National consultations and community outreach are ensuring local awareness and observance of fisheries regulations.

To assess and track the status of coral reefs, invertebrates, and finfish, the Ministry has established a comprehensive monitoring methodology. Teams regularly survey fishermen and conduct sampling to assess stocks, fish size, maturity, and behavior.

CLIMATE-SMART PLANNING

Under the project, the Ministry of Environment, Lands and Agricultural Development has helped communities to assess their vulnerabilities related to food, water, and disaster risk. Led by the Climate Change Division of the Office of the President, in partnership with Kiribati's National Expert Group on Climate Change and Disaster Risk Management, reports have now been completed for Abemama and Nonouti with the process underway for Maiana. The crucial assessments will be used to inform island development as well as broader national policymaking.

Meanwhile, the project has supported the three islands to prepare Island Strategic Plans. The plans are the foundation for development planning and will help Island Councils and the government to prioritize and seek funding.

Nineteen villages (including all those on Maiana) have put together detailed and practical community-based resource management plans covering the conservation of natural resources including mangroves and fish. With facilitation by island councils and government officers, local men, women, elders, and youth contributed to the plans. The collaborative process will help ensure local ownership of the plans and commitment to implementation.

More than a dozen government officers stationed on the outer islands have been trained in sustainable agriculture (including the production of saplings, composting, livestock, crop monitoring, and seed diversification) and fisheries (including fisheries regulation, by-law consultations, sustainable fisheries training, catch monitoring), completing training in the capital, Tarawa, followed by on-the-job support.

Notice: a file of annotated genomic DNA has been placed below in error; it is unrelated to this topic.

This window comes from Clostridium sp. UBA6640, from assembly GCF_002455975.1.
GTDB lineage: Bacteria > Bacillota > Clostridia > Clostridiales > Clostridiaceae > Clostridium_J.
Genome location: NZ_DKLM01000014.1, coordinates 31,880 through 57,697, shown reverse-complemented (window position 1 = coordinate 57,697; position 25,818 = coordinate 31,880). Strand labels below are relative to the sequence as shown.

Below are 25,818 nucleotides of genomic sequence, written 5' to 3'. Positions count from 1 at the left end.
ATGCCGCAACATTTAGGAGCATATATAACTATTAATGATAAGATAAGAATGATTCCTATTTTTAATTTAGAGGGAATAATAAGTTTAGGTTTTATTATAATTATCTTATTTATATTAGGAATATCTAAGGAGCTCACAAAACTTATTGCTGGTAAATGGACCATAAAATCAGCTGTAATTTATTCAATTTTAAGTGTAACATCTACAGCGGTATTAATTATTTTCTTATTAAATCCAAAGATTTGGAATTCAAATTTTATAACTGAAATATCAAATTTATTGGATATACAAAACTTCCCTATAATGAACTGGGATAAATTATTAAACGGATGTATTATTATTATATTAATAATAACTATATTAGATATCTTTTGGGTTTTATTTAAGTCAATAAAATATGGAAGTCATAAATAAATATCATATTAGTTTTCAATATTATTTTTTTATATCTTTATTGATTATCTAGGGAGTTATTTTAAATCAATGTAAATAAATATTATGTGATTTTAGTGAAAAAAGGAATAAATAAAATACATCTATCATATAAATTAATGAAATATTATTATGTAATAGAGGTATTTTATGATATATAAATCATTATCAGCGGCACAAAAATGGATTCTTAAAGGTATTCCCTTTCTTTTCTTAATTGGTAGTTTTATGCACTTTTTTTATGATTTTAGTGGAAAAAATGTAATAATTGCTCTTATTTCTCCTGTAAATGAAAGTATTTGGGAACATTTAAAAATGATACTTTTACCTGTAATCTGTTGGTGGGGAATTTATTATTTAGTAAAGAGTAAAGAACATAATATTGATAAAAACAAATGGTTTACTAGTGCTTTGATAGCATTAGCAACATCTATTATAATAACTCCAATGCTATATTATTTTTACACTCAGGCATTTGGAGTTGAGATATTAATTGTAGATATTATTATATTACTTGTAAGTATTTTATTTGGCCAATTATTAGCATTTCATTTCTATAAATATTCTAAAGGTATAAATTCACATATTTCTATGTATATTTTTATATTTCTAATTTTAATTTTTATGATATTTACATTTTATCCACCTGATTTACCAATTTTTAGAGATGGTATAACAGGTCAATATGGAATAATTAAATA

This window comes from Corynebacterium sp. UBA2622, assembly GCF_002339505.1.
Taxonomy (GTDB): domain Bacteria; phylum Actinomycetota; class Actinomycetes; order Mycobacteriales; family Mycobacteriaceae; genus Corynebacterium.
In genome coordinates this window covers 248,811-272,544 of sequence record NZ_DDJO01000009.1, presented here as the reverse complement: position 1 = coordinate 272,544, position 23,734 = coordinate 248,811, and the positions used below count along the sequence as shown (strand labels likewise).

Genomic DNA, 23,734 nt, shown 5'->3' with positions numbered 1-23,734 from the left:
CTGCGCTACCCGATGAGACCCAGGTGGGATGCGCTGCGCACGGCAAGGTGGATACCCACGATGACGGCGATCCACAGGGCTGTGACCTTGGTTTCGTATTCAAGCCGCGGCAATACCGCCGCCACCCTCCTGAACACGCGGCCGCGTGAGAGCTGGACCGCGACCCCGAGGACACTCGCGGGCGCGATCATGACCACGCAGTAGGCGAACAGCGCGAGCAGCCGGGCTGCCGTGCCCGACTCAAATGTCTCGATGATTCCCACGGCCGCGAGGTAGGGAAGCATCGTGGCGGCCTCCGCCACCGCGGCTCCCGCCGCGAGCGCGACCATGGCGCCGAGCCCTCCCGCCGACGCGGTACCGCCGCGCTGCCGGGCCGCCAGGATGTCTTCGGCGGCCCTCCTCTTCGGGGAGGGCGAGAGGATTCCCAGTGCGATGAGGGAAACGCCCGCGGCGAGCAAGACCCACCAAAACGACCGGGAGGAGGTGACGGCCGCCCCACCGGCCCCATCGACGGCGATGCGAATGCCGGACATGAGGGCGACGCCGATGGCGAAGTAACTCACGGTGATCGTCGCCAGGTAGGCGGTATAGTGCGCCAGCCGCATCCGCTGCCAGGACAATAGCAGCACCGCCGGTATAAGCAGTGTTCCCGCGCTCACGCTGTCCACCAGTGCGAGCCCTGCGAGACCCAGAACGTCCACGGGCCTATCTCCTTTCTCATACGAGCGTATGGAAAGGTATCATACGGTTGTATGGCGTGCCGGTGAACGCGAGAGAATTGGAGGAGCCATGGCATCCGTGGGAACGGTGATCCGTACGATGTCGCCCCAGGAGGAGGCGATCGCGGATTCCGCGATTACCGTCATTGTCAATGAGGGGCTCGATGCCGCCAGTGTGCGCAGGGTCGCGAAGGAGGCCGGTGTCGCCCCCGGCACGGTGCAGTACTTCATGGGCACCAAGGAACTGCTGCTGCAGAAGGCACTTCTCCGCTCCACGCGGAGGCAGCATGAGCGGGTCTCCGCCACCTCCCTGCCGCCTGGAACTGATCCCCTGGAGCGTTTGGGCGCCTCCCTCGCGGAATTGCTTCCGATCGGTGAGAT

"*This project is useful as it teaches us the value of our environment and the importance of preserving and nourishing natural resources, so we can draw on them in times of natural disaster."* -- Mayor of Abemama island, Linda Ueanteang

EMPOWERED COMMUNITIES

A key pillar of the project has been working closely with communities to increase the availability of local food and vegetables, and to build livelihood skills.

Fishermen, women groups, and youth have taken part in trainings such as cooking and fish preservation; seaweed planting and monitoring; clam and sandfish farming and monitoring; using Fish Aggregation Devices (FADs); community-based management planning, entrepreneurial skills, and financial literacy.

Led by the Tourism Authority, workshops on being a fishing guide, boat safety, first aid, hospitality, handicrafts, and promoting local culture have been geared towards communities developing local eco-tourism potential.

The project has worked with all communities across the three islands to plant more than 15 varieties of indigenous and exotic food crops including coconut, breadfruit, pandanus, fig tree, and swamp taro, and is also providing support to households and schools to boost home gardening.

LOOKING AHEAD

Work continues in 2021. With the support of the project, Kiribati is now developing a national ecosystem-based adaptation guideline as well as a comprehensive database, the Adaptation Monitoring and Assessment Tool, both of which will further strengthen planning and monitoring.

The project is also focused on raising awareness and enforcement of coastal zone fisheries conservation regulations.

Efforts to increase food crops for food security and livelihoods continue, with the project supporting training and providing tools, seeds, and seedlings as part of the National Agricultural Revitalisation Program.

At the same time, with the backing of the GEF-LDCF and UNDP, Kiribati is embarking on a new project to further strengthen national policies, island-level planning, institutional capacities, and a 'whole-of-island' approach to adaptation. A new energy project is set to boost renewable energy and energy efficiency on the outer islands.

Meanwhile, under UNDP's Climate Promise, Kiribati is finalizing its revised climate commitments, or Nationally Determined Contribution, to the UNFCCC.

No longer simply a poster child for climate risks, Kiribati is pushing to meet the challenges, adopting a comprehensive approach to climate resilience.

A Pacific nation rising.

Since 2008, UNDP has supported 43 countries including 7 small island developing states to adopt climate-smart land and water management techniques, to increase access to climate information, and to ensure vulnerable communities receive the support they need to feed their families. Learn more www.adaptation-undp.org